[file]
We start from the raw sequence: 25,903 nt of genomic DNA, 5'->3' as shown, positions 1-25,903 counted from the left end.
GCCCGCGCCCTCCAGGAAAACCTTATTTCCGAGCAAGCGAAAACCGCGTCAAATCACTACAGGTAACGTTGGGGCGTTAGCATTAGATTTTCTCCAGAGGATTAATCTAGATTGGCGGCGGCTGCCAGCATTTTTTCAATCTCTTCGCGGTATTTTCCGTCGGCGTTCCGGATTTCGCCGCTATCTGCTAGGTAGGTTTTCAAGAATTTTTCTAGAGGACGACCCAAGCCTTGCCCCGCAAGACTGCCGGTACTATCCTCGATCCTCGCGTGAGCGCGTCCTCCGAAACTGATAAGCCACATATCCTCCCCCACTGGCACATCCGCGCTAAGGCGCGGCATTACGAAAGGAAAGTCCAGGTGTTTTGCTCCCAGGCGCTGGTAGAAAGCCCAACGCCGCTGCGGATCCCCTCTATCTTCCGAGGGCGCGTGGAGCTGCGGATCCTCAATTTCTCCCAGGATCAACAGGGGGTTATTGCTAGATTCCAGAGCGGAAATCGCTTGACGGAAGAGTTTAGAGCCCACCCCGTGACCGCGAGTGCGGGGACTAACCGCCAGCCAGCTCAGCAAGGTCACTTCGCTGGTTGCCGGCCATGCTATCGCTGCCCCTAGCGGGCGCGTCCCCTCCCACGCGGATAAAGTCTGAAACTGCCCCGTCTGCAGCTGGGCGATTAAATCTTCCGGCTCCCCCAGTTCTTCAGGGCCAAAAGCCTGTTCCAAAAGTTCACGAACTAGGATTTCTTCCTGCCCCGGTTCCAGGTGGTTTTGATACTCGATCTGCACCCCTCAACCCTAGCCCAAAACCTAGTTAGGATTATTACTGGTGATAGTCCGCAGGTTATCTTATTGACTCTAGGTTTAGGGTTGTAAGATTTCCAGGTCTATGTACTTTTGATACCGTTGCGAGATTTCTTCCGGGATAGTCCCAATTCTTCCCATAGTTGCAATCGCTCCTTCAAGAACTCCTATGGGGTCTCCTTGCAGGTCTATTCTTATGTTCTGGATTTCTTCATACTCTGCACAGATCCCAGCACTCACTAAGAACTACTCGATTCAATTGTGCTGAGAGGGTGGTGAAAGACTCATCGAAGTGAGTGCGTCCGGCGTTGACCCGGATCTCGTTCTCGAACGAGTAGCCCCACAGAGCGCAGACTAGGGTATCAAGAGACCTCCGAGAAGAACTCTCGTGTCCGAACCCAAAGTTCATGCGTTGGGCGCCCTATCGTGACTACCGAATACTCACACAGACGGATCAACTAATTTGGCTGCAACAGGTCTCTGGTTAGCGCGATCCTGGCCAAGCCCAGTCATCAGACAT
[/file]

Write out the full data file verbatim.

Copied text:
We start from the raw sequence: 25,903 nt of genomic DNA, 5'->3' as shown, positions 1-25,903 counted from the left end.
GCCCGCGCCCTCCAGGAAAACCTTATTTCCGAGCAAGCGAAAACCGCGTCAAATCACTACAGGTAACGTTGGGGCGTTAGCATTAGATTTTCTCCAGAGGATTAATCTAGATTGGCGGCGGCTGCCAGCATTTTTTCAATCTCTTCGCGGTATTTTCCGTCGGCGTTCCGGATTTCGCCGCTATCTGCTAGGTAGGTTTTCAAGAATTTTTCTAGAGGACGACCCAAGCCTTGCCCCGCAAGACTGCCGGTACTATCCTCGATCCTCGCGTGAGCGCGTCCTCCGAAACTGATAAGCCACATATCCTCCCCCACTGGCACATCCGCGCTAAGGCGCGGCATTACGAAAGGAAAGTCCAGGTGTTTTGCTCCCAGGCGCTGGTAGAAAGCCCAACGCCGCTGCGGATCCCCTCTATCTTCCGAGGGCGCGTGGAGCTGCGGATCCTCAATTTCTCCCAGGATCAACAGGGGGTTATTGCTAGATTCCAGAGCGGAAATCGCTTGACGGAAGAGTTTAGAGCCCACCCCGTGACCGCGAGTGCGGGGACTAACCGCCAGCCAGCTCAGCAAGGTCACTTCGCTGGTTGCCGGCCATGCTATCGCTGCCCCTAGCGGGCGCGTCCCCTCCCACGCGGATAAAGTCTGAAACTGCCCCGTCTGCAGCTGGGCGATTAAATCTTCCGGCTCCCCCAGTTCTTCAGGGCCAAAAGCCTGTTCCAAAAGTTCACGAACTAGGATTTCTTCCTGCCCCGGTTCCAGGTGGTTTTGATACTCGATCTGCACCCCTCAACCCTAGCCCAAAACCTAGTTAGGATTATTACTGGTGATAGTCCGCAGGTTATCTTATTGACTCTAGGTTTAGGGTTGTAAGATTTCCAGGTCTATGTACTTTTGATACCGTTGCGAGATTTCTTCCGGGATAGTCCCAATTCTTCCCATAGTTGCAATCGCTCCTTCAAGAACTCCTATGGGGTCTCCTTGCAGGTCTATTCTTATGTTCTGGATTTCTTCATACTCTGCACAGATCCCAGCACTCACTAAGAACTACTCGATTCAATTGTGCTGAGAGGGTGGTGAAAGACTCATCGAAGTGAGTGCGTCCGGCGTTGACCCGGATCTCGTTCTCGAACGAGTAGCCCCACAGAGCGCAGACTAGGGTATCAAGAGACCTCCGAGAAGAACTCTCGTGTCCGAACCCAAAGTTCATGCGTTGGGCGCCCTATCGTGACTACCGAATACTCACACAGACGGATCAACTAATTTGGCTGCAACAGGTCTCTGGTTAGCGCGATCCTGGCCAAGCCCAGTCATCAGACAT